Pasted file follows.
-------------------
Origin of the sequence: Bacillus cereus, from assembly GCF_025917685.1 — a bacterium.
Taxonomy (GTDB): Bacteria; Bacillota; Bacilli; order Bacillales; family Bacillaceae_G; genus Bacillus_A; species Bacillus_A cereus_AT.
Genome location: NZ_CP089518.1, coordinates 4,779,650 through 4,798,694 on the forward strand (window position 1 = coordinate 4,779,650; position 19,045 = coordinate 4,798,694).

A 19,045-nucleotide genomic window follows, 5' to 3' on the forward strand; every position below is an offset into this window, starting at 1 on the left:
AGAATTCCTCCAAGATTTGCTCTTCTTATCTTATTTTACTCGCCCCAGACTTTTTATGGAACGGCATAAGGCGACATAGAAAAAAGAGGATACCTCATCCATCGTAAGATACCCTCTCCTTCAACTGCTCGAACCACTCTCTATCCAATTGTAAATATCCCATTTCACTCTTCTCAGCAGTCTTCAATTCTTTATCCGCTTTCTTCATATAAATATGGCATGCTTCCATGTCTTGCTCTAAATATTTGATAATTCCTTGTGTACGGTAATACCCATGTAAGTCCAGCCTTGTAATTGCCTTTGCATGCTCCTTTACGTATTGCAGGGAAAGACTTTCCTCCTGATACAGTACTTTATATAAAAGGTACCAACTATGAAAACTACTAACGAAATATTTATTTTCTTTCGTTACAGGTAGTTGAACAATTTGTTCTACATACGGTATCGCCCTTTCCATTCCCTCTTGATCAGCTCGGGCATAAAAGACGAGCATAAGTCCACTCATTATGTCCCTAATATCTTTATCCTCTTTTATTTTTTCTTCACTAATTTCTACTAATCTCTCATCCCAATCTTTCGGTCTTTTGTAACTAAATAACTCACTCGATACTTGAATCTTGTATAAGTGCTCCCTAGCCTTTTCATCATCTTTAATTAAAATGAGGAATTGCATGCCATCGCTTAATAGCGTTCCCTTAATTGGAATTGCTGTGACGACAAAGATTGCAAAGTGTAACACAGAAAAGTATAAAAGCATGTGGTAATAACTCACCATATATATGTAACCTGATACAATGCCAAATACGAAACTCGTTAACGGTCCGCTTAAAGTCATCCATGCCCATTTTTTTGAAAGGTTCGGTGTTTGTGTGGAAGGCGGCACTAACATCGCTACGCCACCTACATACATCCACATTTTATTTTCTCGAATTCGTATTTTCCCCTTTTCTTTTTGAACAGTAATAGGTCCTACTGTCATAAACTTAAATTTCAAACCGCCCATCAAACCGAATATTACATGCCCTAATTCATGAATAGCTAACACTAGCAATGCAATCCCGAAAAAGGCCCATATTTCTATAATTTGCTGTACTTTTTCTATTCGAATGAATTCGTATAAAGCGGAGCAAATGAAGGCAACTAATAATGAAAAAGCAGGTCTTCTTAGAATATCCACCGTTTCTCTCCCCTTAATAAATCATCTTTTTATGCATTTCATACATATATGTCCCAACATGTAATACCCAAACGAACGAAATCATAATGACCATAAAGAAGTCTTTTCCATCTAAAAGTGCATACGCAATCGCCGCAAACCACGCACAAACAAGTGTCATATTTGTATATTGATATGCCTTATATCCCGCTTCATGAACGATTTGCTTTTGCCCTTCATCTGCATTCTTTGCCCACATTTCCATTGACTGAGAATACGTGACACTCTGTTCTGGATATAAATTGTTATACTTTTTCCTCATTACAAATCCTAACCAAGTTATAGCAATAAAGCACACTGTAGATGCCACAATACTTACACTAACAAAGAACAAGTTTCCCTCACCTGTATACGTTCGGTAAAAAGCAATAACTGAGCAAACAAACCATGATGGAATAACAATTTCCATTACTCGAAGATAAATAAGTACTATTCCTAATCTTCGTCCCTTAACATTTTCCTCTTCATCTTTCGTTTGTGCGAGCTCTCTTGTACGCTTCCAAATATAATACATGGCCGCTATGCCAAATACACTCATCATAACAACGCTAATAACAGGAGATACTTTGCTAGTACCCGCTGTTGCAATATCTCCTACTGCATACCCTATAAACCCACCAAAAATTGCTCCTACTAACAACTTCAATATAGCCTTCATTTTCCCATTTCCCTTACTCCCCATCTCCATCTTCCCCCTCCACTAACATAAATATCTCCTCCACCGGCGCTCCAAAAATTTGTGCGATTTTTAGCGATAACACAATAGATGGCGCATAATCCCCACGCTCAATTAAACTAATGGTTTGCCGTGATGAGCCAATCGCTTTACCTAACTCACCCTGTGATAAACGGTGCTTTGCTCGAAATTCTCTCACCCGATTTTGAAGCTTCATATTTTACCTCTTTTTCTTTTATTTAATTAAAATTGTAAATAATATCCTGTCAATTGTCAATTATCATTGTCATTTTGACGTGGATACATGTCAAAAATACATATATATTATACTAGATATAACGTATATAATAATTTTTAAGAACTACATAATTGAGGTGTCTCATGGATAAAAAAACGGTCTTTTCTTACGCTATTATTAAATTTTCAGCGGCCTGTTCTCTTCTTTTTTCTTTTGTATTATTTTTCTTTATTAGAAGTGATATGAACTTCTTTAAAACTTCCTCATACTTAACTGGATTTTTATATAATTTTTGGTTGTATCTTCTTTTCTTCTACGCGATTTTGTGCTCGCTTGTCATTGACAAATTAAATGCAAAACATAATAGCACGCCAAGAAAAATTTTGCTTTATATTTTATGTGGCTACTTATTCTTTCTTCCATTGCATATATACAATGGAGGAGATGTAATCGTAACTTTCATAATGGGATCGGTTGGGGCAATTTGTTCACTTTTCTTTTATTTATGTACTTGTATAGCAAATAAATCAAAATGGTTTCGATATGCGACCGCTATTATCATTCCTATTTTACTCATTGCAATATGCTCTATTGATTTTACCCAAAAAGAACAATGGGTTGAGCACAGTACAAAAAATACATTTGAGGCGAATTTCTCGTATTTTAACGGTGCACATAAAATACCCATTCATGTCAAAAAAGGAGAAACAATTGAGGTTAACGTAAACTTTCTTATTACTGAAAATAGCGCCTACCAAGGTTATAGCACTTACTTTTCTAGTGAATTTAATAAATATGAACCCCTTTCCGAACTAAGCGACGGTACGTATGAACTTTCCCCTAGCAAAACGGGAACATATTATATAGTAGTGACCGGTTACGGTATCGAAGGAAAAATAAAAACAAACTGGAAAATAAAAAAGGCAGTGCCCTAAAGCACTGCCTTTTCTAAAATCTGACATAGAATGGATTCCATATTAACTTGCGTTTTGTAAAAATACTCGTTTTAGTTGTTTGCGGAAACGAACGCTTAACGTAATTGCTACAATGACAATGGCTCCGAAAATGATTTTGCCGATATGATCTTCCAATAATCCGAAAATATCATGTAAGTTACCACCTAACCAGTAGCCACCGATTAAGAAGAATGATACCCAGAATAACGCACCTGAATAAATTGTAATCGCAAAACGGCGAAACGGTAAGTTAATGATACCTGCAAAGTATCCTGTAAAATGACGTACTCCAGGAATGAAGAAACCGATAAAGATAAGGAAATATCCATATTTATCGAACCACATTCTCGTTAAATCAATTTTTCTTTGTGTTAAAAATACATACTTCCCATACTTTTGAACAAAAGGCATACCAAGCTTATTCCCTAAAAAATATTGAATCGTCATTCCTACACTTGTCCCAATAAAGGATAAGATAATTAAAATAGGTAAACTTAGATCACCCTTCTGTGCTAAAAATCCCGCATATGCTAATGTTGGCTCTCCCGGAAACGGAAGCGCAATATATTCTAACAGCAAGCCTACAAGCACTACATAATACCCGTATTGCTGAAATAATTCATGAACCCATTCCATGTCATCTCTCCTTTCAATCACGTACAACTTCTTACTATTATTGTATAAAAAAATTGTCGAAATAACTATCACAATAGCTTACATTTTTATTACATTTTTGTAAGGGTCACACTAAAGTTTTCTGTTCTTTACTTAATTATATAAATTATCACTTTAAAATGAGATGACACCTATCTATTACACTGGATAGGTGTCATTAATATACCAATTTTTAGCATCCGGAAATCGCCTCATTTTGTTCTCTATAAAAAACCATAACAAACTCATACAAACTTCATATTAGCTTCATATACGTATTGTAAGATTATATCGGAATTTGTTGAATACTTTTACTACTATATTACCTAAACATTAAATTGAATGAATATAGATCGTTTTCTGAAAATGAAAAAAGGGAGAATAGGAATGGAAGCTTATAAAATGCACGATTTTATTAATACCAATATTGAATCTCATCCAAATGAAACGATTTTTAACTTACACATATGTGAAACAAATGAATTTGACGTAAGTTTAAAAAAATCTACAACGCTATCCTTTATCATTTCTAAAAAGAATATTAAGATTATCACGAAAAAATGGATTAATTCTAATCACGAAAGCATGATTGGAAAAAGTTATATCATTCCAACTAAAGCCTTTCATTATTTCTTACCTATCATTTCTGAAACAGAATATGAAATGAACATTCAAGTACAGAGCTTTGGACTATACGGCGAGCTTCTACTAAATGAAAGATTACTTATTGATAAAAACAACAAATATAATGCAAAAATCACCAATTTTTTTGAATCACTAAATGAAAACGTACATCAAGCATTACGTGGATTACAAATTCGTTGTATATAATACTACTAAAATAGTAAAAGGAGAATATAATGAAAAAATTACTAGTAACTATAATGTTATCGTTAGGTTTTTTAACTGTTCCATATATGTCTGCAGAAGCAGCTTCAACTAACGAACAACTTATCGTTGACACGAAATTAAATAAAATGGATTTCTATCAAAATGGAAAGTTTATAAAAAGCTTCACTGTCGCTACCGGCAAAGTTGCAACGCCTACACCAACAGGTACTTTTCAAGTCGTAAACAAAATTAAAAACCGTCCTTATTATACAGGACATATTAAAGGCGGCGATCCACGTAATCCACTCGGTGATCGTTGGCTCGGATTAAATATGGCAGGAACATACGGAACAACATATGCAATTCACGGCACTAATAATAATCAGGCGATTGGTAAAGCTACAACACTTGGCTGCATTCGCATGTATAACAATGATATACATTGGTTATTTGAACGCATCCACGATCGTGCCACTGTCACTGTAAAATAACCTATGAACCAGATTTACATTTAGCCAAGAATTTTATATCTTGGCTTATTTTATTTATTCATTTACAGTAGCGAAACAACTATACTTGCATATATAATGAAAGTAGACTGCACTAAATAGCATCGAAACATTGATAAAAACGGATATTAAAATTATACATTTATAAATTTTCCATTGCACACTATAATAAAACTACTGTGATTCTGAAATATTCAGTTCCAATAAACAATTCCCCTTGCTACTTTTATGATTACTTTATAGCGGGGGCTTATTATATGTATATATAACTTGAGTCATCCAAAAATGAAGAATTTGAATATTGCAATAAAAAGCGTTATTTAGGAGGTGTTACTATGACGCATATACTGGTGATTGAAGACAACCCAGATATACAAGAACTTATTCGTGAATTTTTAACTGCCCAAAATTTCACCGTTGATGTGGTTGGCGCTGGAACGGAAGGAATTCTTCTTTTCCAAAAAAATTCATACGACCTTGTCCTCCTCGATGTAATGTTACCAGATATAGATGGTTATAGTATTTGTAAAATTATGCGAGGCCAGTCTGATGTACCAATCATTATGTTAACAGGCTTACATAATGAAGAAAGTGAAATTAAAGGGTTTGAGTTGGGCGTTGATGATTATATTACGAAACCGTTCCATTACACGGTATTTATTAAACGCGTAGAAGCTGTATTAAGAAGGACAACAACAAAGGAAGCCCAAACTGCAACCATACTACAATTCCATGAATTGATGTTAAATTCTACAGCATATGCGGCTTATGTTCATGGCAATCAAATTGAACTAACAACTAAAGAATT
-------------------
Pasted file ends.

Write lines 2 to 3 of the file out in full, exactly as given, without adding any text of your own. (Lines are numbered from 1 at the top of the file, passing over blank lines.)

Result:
Taxonomy (GTDB): Bacteria; Bacillota; Bacilli; order Bacillales; family Bacillaceae_G; genus Bacillus_A; species Bacillus_A cereus_AT.
Genome location: NZ_CP089518.1, coordinates 4,779,650 through 4,798,694 on the forward strand (window position 1 = coordinate 4,779,650; position 19,045 = coordinate 4,798,694).